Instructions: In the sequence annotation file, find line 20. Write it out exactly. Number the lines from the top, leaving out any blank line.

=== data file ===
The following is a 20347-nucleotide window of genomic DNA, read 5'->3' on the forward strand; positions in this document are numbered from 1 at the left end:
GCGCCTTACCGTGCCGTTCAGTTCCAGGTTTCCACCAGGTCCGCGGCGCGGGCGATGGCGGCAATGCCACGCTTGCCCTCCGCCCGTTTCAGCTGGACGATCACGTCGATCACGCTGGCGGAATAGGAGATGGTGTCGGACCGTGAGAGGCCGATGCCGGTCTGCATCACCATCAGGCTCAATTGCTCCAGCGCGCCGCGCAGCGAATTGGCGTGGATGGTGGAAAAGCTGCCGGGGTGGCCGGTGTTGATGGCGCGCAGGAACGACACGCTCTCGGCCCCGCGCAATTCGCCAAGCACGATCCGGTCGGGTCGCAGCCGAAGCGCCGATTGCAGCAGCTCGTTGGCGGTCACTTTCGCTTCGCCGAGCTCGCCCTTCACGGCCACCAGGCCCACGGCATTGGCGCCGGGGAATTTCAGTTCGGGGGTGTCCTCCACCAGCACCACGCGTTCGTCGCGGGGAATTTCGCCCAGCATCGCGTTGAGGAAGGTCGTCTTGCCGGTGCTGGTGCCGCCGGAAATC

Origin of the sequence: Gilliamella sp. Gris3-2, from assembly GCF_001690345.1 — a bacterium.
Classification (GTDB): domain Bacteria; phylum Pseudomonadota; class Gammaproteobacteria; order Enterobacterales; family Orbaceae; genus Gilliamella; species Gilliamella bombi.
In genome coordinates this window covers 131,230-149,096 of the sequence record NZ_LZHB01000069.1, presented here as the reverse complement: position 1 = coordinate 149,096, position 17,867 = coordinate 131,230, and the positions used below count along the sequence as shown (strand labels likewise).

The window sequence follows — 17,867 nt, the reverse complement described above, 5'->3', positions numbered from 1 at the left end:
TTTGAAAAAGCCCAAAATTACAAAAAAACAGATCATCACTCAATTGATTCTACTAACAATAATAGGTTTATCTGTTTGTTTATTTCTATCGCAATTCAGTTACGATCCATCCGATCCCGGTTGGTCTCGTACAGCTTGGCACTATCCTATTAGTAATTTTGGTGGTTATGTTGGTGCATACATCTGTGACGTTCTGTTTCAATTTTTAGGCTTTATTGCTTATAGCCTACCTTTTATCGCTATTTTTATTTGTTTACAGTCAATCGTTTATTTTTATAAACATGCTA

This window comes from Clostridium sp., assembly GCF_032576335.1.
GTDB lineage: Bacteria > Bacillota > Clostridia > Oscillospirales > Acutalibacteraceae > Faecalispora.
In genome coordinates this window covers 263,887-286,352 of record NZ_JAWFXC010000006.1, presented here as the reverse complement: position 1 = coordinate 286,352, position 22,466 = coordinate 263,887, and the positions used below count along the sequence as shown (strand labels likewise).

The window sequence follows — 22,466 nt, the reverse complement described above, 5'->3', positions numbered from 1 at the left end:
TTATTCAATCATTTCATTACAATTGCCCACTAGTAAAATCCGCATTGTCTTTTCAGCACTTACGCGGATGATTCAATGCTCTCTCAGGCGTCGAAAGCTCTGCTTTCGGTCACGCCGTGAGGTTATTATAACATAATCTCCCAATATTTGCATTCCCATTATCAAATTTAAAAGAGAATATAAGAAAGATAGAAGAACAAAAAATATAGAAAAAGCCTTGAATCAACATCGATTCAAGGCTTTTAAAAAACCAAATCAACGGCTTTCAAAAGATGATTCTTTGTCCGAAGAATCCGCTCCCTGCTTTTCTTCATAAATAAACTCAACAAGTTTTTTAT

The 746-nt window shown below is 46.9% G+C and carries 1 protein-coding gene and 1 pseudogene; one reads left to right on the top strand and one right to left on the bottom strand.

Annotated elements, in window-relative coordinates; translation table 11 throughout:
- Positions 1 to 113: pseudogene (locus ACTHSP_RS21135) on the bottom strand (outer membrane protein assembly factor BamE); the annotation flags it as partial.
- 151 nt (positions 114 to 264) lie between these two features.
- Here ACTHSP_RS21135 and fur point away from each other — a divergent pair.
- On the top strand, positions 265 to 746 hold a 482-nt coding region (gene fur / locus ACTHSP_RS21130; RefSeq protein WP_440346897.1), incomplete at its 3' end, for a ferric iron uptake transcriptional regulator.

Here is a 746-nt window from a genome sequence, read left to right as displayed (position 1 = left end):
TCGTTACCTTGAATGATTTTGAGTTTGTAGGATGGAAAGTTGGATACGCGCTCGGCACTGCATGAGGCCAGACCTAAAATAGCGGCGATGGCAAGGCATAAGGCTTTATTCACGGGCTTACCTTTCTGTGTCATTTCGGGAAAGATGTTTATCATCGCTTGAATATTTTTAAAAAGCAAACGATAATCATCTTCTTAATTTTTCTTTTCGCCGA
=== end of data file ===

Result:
TCGTTACCTTGAATGATTTTGAGTTTGTAGGATGGAAAGTTGGATACGCGCTCGGCACTGCATGAGGCCAGACCTAAAATAGCGGCGATGGCAAGGCATAAGGCTTTATTCACGGGCTTACCTTTCTGTGTCATTTCGGGAAAGATGTTTATCATCGCTTGAATATTTTTAAAAAGCAAACGATAATCATCTTCTTAATTTTTCTTTTCGCCGA